The Learning Disabilities Association of Michigan (LDA-MI) co-sponsored AAIDD's (American Association of Intellectual and Developmental Disabilties) annual meeting in Michigan on April 3rd in which environmental health issues were highlighted. In addition, Laura Abulafia of AAIDD spoke at the New York State's Children's Environmental Health Symposium in Albany, NY on March 17th, which was co-sponsored by LDA-NYS. Leading LDDI members are continuing to find ways to partner on events such as these.

AAIDD is continuing to organize and host its excellent monthly teleconference series featuring researchers who focus on the nexus of developmental disabilities and environmental health and justice. As part of this series, Jay Schnider, PhD spoke on "Lead Exposure and Developmental Disabilities" yesterday, April 8th. Information on that call and future teleconference calls can be found at: http://www.ehinitiative.org/Projects/tele_con.htm.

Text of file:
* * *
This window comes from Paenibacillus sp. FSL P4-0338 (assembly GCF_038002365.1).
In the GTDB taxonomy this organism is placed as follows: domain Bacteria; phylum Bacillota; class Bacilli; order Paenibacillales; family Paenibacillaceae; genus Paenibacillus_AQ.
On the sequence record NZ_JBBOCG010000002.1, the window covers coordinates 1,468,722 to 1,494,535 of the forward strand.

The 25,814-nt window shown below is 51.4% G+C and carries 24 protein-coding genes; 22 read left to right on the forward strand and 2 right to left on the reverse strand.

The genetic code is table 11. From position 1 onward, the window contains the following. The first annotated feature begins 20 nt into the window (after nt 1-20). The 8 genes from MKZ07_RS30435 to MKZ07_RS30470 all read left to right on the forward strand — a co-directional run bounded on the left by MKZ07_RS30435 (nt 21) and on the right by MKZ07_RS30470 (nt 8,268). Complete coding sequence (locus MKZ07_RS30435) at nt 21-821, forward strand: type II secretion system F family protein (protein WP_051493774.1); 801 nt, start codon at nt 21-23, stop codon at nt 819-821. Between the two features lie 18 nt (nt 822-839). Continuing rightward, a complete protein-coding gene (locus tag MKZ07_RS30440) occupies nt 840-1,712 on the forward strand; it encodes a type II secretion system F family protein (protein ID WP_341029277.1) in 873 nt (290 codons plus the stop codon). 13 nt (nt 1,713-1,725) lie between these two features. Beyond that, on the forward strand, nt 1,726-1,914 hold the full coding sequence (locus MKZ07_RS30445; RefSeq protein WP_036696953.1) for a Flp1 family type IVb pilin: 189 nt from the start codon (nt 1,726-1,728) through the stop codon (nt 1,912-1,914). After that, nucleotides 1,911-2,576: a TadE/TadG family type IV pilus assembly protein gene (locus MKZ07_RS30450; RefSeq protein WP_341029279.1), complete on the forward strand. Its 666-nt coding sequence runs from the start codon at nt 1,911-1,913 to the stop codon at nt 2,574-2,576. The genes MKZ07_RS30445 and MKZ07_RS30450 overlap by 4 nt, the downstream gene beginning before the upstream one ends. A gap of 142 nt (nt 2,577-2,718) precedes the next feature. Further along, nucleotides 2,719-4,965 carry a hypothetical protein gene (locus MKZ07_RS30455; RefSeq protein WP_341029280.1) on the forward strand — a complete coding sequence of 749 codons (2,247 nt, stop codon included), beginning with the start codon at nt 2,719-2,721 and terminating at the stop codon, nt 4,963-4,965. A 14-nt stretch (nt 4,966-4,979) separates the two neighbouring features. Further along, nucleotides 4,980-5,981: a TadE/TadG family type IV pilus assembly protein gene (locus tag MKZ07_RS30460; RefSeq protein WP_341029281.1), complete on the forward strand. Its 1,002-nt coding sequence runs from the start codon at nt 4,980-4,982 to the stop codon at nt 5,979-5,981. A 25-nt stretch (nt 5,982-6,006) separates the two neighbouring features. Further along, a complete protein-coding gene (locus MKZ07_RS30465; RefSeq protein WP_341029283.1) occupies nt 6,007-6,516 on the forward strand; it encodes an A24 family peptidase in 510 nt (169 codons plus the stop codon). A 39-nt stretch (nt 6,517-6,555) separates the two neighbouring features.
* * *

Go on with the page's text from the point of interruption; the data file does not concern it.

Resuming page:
The four leading LDDI groups, LDA, AAIDD, ASA (Autism Society of America) and NADD (the National Association for the Dually Diagnosed), continue to have monthly strategic planning calls. The groups are currently considering undertaking a biomonitoring study that would focus on neurotoxicants and people in the LDD sector.

The LDDI Scientific Consensus Statement continues to attract media attention, appearing in this recent Dallas Child article on environmental toxins. CHE Partner Steven G. Gilbert, PhD, DABT, of the Institute of Neurotoxicology & Neurological Disorders and lead author of the statement, is quoted.


CHE Washington ~ coordinated by Aimee Boulanger, aboulanger@iceh.org